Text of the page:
Chickpea, Faba Bean, Lupin, Mungbean, and Pigeonpea: Potential New Crops for the Mid-Atlantic Region of the United States
The evaluations of chickpea, pigeonpea, and mungbean were conducted as replicated field experiments. The evaluations of faba bean and lupin germplasm were conducted by planting single row plots of each acces- sion. All field experiments were conducted at the Randolph Farm of Virginia State University which is located approximately 37° 15' N and 077° 30.8' W. CHICKPEA Cicer arietinum L., an ancient crop, was probably grown in Turkey 7400 years ago. Most chickpea world production is in India. The mature chickpea seed are used as a dry bean and green immature seed are used as a vegetable. In chickpea, two seed types exist: kabuli or garbanzo (large seeded) and desi (small seeded). Chickpea is an annual plant generally requiring a cool season. However, it can be planted in spring in Virginia. The chickpea plant is 20-100 cm tall. Chickpea has a deep tap root and is considered drought tolerant. The results of chickpea evaluations are presented in Table 1. The mean yield of desi type chickpea lines (1153 kg/ha) was significantly higher than that of kabuli type lines (719 kg/ha). However, the larger kabuli- type chickpea are known to be sold at premier prices at the green-immature stage for use as a vegetable. Re- cent research has indicated that 'Sanford' and 'Dwelly' ( kabuli type cultivars) and 'Myles' ( desi type cultivar) are adaptable and high yielding in Virginia. FABA BEAN Vicia faba L. is known to be an efficient nitrogen fixer and there is interest among farmers to grow faba bean as a vegetable crop to market the green beans in the Washington, DC metropolitan area. The faba bean is generally a cool season crop but can be planted in Virginia during spring. A diverse germplasm collection of faba bean germplasm has been evaluated for production potential. This collection has included lines from ICARDA (Syria); US collection at Pullman, Washington; and lines from Dr. Al Slinkard (University of Saskatchewan, Saskatoon, Canada). The seedling and foliar diseases have been a major hindrance in faba bean production under Virginia conditions. Although our results with faba bean have been disappointing, two cultivars, 'Fatima' and 'Chinese', seem to have promise under Virginia conditions.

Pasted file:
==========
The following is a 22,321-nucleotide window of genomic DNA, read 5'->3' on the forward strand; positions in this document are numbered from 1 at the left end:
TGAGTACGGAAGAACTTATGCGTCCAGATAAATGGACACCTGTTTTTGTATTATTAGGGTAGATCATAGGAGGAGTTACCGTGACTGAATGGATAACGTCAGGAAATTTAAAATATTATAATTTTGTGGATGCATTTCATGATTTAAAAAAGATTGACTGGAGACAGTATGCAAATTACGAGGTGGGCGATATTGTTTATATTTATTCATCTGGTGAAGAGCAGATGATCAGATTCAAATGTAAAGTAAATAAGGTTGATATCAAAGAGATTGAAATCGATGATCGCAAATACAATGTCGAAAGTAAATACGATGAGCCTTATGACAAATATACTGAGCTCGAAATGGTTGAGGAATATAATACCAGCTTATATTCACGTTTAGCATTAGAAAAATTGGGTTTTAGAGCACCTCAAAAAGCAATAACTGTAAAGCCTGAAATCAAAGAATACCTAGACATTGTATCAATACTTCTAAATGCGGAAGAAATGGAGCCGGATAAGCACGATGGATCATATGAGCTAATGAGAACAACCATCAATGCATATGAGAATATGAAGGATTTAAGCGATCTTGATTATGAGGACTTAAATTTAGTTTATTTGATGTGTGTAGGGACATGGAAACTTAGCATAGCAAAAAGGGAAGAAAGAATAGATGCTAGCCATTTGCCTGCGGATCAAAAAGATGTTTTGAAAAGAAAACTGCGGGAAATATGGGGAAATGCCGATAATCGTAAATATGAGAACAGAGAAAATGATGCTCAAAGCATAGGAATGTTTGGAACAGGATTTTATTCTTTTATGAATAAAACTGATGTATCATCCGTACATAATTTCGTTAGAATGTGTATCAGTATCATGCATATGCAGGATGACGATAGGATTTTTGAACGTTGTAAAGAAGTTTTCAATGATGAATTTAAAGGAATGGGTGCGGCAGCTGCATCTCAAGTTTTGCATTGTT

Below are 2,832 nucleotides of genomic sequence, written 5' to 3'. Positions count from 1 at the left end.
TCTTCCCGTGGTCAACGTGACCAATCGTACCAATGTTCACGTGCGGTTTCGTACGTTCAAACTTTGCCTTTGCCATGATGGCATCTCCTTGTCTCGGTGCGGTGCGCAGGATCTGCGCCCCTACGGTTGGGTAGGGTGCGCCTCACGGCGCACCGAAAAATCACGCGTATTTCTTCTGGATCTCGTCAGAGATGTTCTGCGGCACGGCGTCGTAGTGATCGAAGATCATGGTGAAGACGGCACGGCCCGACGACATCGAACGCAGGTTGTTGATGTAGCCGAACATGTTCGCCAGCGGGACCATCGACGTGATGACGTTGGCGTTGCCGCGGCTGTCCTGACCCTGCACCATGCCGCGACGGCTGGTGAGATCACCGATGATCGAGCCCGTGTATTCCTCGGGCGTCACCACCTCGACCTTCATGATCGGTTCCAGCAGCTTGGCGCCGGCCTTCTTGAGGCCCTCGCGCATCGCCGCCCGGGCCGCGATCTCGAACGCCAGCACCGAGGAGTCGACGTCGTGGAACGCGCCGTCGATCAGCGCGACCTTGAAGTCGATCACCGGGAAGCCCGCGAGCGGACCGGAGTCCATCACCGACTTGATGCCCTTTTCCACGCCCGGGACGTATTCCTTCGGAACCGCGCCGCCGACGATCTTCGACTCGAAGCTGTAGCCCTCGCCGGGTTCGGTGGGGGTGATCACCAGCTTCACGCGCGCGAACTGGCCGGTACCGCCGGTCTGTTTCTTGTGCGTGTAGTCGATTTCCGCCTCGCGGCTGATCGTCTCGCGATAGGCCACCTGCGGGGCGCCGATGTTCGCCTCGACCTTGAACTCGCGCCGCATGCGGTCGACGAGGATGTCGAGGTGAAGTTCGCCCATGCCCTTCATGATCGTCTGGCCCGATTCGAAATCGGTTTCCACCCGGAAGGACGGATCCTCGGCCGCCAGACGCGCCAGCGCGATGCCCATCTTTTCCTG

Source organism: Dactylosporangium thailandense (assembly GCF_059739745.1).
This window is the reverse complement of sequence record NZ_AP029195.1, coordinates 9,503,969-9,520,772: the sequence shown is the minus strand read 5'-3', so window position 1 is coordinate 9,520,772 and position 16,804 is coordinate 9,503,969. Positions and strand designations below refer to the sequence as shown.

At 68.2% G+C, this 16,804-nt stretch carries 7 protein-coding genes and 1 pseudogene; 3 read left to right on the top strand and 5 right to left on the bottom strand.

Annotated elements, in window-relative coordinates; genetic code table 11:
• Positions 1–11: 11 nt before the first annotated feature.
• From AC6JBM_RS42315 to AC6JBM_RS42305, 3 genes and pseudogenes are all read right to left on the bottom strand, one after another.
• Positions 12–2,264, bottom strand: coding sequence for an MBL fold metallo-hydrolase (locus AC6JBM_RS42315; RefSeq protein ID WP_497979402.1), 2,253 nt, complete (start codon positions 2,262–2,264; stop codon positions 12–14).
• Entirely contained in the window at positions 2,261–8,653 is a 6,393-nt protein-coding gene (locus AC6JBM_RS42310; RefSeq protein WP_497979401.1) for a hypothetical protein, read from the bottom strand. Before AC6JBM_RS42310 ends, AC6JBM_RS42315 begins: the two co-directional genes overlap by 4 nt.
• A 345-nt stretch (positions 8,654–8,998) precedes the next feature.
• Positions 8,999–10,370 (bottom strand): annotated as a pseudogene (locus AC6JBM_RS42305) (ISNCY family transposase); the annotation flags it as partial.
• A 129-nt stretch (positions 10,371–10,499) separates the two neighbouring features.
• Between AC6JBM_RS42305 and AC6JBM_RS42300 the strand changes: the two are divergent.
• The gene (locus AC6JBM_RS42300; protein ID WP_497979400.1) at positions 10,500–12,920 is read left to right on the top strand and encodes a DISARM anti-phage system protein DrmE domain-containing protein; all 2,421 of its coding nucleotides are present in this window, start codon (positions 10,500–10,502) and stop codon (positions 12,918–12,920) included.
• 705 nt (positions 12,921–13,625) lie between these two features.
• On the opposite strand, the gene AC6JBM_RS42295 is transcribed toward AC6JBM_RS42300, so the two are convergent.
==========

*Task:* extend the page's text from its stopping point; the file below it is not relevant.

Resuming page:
Available from: Sharad C. Phatak
- "Pigeonpea seed has 36.5% protein (Pathak et al., 1993) with excellent water retention (250.3 ml/100g), fat absorption (130 ml/100g), emulsification (120%) and foaming (130%) capacities (Eltayeb et al., 2012). These two crops gaining pride for cultivation in southeastern USA (Pathak et al., 1993, Bhardwaj et al., 2002) due to their adaptability, and production capabilities and were potential alternative crop resources (Bhardwaj et al., 1999) for tobacco farmers and drought prone areas of USA (Narina et al., 2013) and as forage crops for animal consumption (Bhardwaj, 2013). Further, these legumes were also potential for industrial use in production of biodiesel, forage, biodegradable substances like plastics, oils, gums, and medicines besides bread, chips, tortillas, yogurt, and flavor (Graham & Vance, 2003). "
Available from: Harbans Bhardwaj
- "Blade (2002) cited the recent successful development of many new crops in Canada such as canola, chickpea, field pea, lentil, mustard, canaryseed, sunflower, and many spice crops. Potential of new legume crops in Virginia has previously been documented (Bhardwaj et al., 1999). "
Available from: Sharad C. Phatak
- "Since the temperatures in summer is high in USA, it is essential to develop new food legume cultivars with short growth duration, high yield and tolerance to high temperature and water stress. No Studies were conducted to date to evaluate the drought tolerance of the breeding lines and developed cultivars in pigeonpea, mungbean and other new food legume germplasm available in chickpea, faba bean, mothbean, and lupin for production in southern USA or drought prone areas of USA (Bhardwaj et al., 1999, 2002). "
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